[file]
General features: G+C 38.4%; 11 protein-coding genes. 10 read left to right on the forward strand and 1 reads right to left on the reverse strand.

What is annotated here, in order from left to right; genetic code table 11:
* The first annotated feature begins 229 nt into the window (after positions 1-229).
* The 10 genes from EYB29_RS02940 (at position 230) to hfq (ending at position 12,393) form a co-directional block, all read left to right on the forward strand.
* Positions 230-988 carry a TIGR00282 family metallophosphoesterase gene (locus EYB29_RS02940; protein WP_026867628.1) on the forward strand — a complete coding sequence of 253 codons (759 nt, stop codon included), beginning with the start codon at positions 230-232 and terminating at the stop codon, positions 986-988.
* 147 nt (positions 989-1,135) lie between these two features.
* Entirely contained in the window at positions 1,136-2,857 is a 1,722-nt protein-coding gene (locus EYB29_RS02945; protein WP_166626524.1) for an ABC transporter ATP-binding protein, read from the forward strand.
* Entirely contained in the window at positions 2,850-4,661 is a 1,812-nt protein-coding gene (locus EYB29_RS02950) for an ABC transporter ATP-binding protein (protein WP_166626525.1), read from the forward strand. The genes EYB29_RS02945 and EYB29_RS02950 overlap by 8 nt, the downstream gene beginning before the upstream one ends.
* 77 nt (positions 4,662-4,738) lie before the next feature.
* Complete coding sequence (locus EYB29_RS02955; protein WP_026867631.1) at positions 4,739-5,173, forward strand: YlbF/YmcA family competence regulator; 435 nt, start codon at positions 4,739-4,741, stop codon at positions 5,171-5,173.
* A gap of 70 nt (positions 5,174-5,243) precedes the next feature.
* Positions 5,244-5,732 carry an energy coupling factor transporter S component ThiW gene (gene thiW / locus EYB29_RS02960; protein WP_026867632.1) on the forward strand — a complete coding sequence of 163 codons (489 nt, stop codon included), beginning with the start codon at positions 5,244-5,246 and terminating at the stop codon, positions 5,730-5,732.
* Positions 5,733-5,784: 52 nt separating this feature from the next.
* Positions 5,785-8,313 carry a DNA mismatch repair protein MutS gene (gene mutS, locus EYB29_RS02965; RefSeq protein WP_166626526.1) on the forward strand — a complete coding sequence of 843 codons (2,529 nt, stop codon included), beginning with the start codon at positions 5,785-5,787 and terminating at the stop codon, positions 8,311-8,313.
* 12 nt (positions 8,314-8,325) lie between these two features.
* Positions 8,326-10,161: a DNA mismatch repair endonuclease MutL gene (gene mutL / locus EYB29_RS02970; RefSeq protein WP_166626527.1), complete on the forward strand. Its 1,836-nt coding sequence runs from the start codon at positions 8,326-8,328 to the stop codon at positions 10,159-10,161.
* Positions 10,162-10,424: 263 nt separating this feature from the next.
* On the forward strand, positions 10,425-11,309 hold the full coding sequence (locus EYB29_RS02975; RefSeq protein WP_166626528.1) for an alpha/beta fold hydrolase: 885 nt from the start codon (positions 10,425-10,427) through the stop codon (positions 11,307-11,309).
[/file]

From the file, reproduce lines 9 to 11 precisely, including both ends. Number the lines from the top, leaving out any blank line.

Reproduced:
* 77 nt (positions 4,662-4,738) lie before the next feature.
* Complete coding sequence (locus EYB29_RS02955; protein WP_026867631.1) at positions 4,739-5,173, forward strand: YlbF/YmcA family competence regulator; 435 nt, start codon at positions 4,739-4,741, stop codon at positions 5,171-5,173.
* A gap of 70 nt (positions 5,174-5,243) precedes the next feature.